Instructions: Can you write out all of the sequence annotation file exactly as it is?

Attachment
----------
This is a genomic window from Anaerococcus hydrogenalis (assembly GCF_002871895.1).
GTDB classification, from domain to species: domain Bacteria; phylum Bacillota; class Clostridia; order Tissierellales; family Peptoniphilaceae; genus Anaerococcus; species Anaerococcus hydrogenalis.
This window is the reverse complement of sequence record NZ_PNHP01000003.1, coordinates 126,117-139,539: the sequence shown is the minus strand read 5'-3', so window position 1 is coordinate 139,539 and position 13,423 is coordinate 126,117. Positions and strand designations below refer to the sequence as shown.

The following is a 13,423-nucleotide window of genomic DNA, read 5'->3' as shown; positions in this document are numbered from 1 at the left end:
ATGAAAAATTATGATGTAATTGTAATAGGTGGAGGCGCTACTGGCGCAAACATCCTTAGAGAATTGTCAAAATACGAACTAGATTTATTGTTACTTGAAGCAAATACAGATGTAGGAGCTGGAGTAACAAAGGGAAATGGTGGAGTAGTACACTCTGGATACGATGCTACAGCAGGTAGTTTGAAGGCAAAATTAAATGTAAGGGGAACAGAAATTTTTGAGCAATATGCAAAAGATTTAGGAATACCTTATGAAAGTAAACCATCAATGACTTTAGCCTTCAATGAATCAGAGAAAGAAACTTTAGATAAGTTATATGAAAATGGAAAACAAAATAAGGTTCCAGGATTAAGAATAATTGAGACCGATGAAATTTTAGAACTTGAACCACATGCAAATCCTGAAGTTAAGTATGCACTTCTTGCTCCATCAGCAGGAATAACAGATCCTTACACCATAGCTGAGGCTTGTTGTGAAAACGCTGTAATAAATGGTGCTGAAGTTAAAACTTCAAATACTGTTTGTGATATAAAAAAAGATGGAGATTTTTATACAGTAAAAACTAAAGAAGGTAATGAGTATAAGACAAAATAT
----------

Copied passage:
This is a genomic window from Anaerococcus hydrogenalis (assembly GCF_002871895.1).
GTDB classification, from domain to species: domain Bacteria; phylum Bacillota; class Clostridia; order Tissierellales; family Peptoniphilaceae; genus Anaerococcus; species Anaerococcus hydrogenalis.
This window is the reverse complement of sequence record NZ_PNHP01000003.1, coordinates 126,117-139,539: the sequence shown is the minus strand read 5'-3', so window position 1 is coordinate 139,539 and position 13,423 is coordinate 126,117. Positions and strand designations below refer to the sequence as shown.

The following is a 13,423-nucleotide window of genomic DNA, read 5'->3' as shown; positions in this document are numbered from 1 at the left end:
ATGAAAAATTATGATGTAATTGTAATAGGTGGAGGCGCTACTGGCGCAAACATCCTTAGAGAATTGTCAAAATACGAACTAGATTTATTGTTACTTGAAGCAAATACAGATGTAGGAGCTGGAGTAACAAAGGGAAATGGTGGAGTAGTACACTCTGGATACGATGCTACAGCAGGTAGTTTGAAGGCAAAATTAAATGTAAGGGGAACAGAAATTTTTGAGCAATATGCAAAAGATTTAGGAATACCTTATGAAAGTAAACCATCAATGACTTTAGCCTTCAATGAATCAGAGAAAGAAACTTTAGATAAGTTATATGAAAATGGAAAACAAAATAAGGTTCCAGGATTAAGAATAATTGAGACCGATGAAATTTTAGAACTTGAACCACATGCAAATCCTGAAGTTAAGTATGCACTTCTTGCTCCATCAGCAGGAATAACAGATCCTTACACCATAGCTGAGGCTTGTTGTGAAAACGCTGTAATAAATGGTGCTGAAGTTAAAACTTCAAATACTGTTTGTGATATAAAAAAAGATGGAGATTTTTATACAGTAAAAACTAAAGAAGGTAATGAGTATAAGACAAAATAT